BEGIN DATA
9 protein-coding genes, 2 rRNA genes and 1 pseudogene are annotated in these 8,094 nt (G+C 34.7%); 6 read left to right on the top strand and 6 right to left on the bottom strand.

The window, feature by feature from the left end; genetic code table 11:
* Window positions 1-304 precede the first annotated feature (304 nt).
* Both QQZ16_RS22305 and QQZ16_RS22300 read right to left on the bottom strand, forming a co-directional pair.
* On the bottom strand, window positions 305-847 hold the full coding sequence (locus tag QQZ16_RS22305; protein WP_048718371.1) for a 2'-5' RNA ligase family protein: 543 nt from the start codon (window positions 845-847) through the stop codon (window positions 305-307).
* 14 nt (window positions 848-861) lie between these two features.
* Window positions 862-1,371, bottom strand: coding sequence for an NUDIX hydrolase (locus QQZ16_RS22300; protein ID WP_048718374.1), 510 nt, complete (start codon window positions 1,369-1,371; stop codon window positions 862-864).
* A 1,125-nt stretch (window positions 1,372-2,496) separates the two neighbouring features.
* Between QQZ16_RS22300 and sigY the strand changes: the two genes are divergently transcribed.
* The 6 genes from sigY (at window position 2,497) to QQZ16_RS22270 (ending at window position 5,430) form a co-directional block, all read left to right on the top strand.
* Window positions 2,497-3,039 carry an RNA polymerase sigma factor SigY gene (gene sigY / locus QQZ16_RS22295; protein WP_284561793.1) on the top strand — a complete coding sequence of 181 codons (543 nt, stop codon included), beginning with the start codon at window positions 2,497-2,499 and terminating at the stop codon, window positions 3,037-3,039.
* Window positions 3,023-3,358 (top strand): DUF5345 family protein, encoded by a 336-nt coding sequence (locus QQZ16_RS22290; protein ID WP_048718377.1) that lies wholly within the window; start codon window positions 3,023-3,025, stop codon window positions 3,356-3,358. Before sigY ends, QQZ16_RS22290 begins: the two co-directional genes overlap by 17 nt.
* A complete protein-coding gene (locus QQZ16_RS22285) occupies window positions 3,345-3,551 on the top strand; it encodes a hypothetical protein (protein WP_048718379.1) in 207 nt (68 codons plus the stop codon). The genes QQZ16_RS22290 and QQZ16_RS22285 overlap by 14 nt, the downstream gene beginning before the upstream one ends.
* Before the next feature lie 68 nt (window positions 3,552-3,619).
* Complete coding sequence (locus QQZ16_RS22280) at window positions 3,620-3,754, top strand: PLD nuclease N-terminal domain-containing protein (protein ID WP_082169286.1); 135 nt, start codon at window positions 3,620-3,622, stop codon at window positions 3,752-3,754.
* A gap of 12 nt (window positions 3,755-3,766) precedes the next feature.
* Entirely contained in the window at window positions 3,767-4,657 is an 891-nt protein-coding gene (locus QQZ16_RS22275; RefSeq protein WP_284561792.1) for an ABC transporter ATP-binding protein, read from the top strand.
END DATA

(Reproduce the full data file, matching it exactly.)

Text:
9 protein-coding genes, 2 rRNA genes and 1 pseudogene are annotated in these 8,094 nt (G+C 34.7%); 6 read left to right on the top strand and 6 right to left on the bottom strand.

The window, feature by feature from the left end; genetic code table 11:
* Window positions 1-304 precede the first annotated feature (304 nt).
* Both QQZ16_RS22305 and QQZ16_RS22300 read right to left on the bottom strand, forming a co-directional pair.
* On the bottom strand, window positions 305-847 hold the full coding sequence (locus tag QQZ16_RS22305; protein WP_048718371.1) for a 2'-5' RNA ligase family protein: 543 nt from the start codon (window positions 845-847) through the stop codon (window positions 305-307).
* 14 nt (window positions 848-861) lie between these two features.
* Window positions 862-1,371, bottom strand: coding sequence for an NUDIX hydrolase (locus QQZ16_RS22300; protein ID WP_048718374.1), 510 nt, complete (start codon window positions 1,369-1,371; stop codon window positions 862-864).
* A 1,125-nt stretch (window positions 1,372-2,496) separates the two neighbouring features.
* Between QQZ16_RS22300 and sigY the strand changes: the two genes are divergently transcribed.
* The 6 genes from sigY (at window position 2,497) to QQZ16_RS22270 (ending at window position 5,430) form a co-directional block, all read left to right on the top strand.
* Window positions 2,497-3,039 carry an RNA polymerase sigma factor SigY gene (gene sigY / locus QQZ16_RS22295; protein WP_284561793.1) on the top strand — a complete coding sequence of 181 codons (543 nt, stop codon included), beginning with the start codon at window positions 2,497-2,499 and terminating at the stop codon, window positions 3,037-3,039.
* Window positions 3,023-3,358 (top strand): DUF5345 family protein, encoded by a 336-nt coding sequence (locus QQZ16_RS22290; protein ID WP_048718377.1) that lies wholly within the window; start codon window positions 3,023-3,025, stop codon window positions 3,356-3,358. Before sigY ends, QQZ16_RS22290 begins: the two co-directional genes overlap by 17 nt.
* A complete protein-coding gene (locus QQZ16_RS22285) occupies window positions 3,345-3,551 on the top strand; it encodes a hypothetical protein (protein WP_048718379.1) in 207 nt (68 codons plus the stop codon). The genes QQZ16_RS22290 and QQZ16_RS22285 overlap by 14 nt, the downstream gene beginning before the upstream one ends.
* Before the next feature lie 68 nt (window positions 3,552-3,619).
* Complete coding sequence (locus QQZ16_RS22280) at window positions 3,620-3,754, top strand: PLD nuclease N-terminal domain-containing protein (protein ID WP_082169286.1); 135 nt, start codon at window positions 3,620-3,622, stop codon at window positions 3,752-3,754.
* A gap of 12 nt (window positions 3,755-3,766) precedes the next feature.
* Entirely contained in the window at window positions 3,767-4,657 is an 891-nt protein-coding gene (locus QQZ16_RS22275; RefSeq protein WP_284561792.1) for an ABC transporter ATP-binding protein, read from the top strand.